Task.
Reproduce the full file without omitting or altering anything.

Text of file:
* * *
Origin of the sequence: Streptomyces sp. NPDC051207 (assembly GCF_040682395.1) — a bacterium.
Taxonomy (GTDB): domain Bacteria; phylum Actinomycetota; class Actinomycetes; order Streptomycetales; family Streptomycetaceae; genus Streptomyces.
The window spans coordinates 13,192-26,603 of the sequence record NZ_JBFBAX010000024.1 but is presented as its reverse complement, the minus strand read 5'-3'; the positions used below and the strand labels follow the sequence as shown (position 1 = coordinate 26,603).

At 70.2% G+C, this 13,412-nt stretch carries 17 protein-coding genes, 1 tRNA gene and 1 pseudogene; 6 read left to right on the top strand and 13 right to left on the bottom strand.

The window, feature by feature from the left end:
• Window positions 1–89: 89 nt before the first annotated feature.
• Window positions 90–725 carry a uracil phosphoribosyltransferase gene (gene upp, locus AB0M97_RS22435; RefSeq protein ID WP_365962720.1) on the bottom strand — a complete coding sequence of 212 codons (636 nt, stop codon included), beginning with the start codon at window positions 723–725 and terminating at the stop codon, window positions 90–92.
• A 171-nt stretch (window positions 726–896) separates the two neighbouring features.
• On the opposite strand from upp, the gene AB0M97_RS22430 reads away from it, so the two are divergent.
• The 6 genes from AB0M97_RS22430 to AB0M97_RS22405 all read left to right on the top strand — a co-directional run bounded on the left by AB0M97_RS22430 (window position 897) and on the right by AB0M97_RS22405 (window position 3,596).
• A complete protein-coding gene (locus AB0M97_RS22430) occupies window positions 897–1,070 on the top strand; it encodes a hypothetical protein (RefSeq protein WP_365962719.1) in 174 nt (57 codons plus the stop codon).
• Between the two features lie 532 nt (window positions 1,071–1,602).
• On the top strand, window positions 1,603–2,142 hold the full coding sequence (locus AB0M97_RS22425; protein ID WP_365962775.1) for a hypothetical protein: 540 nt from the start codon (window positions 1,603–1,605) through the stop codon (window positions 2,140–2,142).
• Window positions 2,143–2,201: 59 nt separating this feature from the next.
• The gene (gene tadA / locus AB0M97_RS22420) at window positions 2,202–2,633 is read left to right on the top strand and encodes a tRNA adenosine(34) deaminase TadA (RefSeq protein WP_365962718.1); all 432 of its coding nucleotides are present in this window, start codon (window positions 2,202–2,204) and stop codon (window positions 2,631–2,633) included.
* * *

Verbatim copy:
Origin of the sequence: Streptomyces sp. NPDC051207 (assembly GCF_040682395.1) — a bacterium.
Taxonomy (GTDB): domain Bacteria; phylum Actinomycetota; class Actinomycetes; order Streptomycetales; family Streptomycetaceae; genus Streptomyces.
The window spans coordinates 13,192-26,603 of the sequence record NZ_JBFBAX010000024.1 but is presented as its reverse complement, the minus strand read 5'-3'; the positions used below and the strand labels follow the sequence as shown (position 1 = coordinate 26,603).

At 70.2% G+C, this 13,412-nt stretch carries 17 protein-coding genes, 1 tRNA gene and 1 pseudogene; 6 read left to right on the top strand and 13 right to left on the bottom strand.

The window, feature by feature from the left end:
• Window positions 1–89: 89 nt before the first annotated feature.
• Window positions 90–725 carry a uracil phosphoribosyltransferase gene (gene upp, locus AB0M97_RS22435; RefSeq protein ID WP_365962720.1) on the bottom strand — a complete coding sequence of 212 codons (636 nt, stop codon included), beginning with the start codon at window positions 723–725 and terminating at the stop codon, window positions 90–92.
• A 171-nt stretch (window positions 726–896) separates the two neighbouring features.
• On the opposite strand from upp, the gene AB0M97_RS22430 reads away from it, so the two are divergent.
• The 6 genes from AB0M97_RS22430 to AB0M97_RS22405 all read left to right on the top strand — a co-directional run bounded on the left by AB0M97_RS22430 (window position 897) and on the right by AB0M97_RS22405 (window position 3,596).
• A complete protein-coding gene (locus AB0M97_RS22430) occupies window positions 897–1,070 on the top strand; it encodes a hypothetical protein (RefSeq protein WP_365962719.1) in 174 nt (57 codons plus the stop codon).
• Between the two features lie 532 nt (window positions 1,071–1,602).
• On the top strand, window positions 1,603–2,142 hold the full coding sequence (locus AB0M97_RS22425; protein ID WP_365962775.1) for a hypothetical protein: 540 nt from the start codon (window positions 1,603–1,605) through the stop codon (window positions 2,140–2,142).
• Window positions 2,143–2,201: 59 nt separating this feature from the next.
• The gene (gene tadA / locus AB0M97_RS22420) at window positions 2,202–2,633 is read left to right on the top strand and encodes a tRNA adenosine(34) deaminase TadA (RefSeq protein WP_365962718.1); all 432 of its coding nucleotides are present in this window, start codon (window positions 2,202–2,204) and stop codon (window positions 2,631–2,633) included.